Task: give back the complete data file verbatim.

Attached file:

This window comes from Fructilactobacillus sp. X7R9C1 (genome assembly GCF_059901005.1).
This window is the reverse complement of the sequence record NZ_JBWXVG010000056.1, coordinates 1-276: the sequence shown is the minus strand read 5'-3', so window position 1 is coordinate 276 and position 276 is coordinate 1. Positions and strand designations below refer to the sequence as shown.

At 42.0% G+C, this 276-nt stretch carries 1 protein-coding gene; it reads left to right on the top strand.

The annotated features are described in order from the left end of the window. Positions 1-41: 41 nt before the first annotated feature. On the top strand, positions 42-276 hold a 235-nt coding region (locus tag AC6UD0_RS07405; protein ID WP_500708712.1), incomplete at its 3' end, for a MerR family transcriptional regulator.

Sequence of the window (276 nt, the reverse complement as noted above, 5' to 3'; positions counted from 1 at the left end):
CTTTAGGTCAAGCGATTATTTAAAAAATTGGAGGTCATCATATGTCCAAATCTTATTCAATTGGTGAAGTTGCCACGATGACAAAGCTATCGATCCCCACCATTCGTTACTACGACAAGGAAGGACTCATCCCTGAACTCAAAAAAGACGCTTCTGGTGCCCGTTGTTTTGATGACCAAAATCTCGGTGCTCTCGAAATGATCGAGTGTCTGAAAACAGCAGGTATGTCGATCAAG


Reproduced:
This window comes from Fructilactobacillus sp. X7R9C1 (genome assembly GCF_059901005.1).
This window is the reverse complement of the sequence record NZ_JBWXVG010000056.1, coordinates 1-276: the sequence shown is the minus strand read 5'-3', so window position 1 is coordinate 276 and position 276 is coordinate 1. Positions and strand designations below refer to the sequence as shown.

At 42.0% G+C, this 276-nt stretch carries 1 protein-coding gene; it reads left to right on the top strand.

The annotated features are described in order from the left end of the window. Positions 1-41: 41 nt before the first annotated feature. On the top strand, positions 42-276 hold a 235-nt coding region (locus tag AC6UD0_RS07405; protein ID WP_500708712.1), incomplete at its 3' end, for a MerR family transcriptional regulator.

Sequence of the window (276 nt, the reverse complement as noted above, 5' to 3'; positions counted from 1 at the left end):
CTTTAGGTCAAGCGATTATTTAAAAAATTGGAGGTCATCATATGTCCAAATCTTATTCAATTGGTGAAGTTGCCACGATGACAAAGCTATCGATCCCCACCATTCGTTACTACGACAAGGAAGGACTCATCCCTGAACTCAAAAAAGACGCTTCTGGTGCCCGTTGTTTTGATGACCAAAATCTCGGTGCTCTCGAAATGATCGAGTGTCTGAAAACAGCAGGTATGTCGATCAAG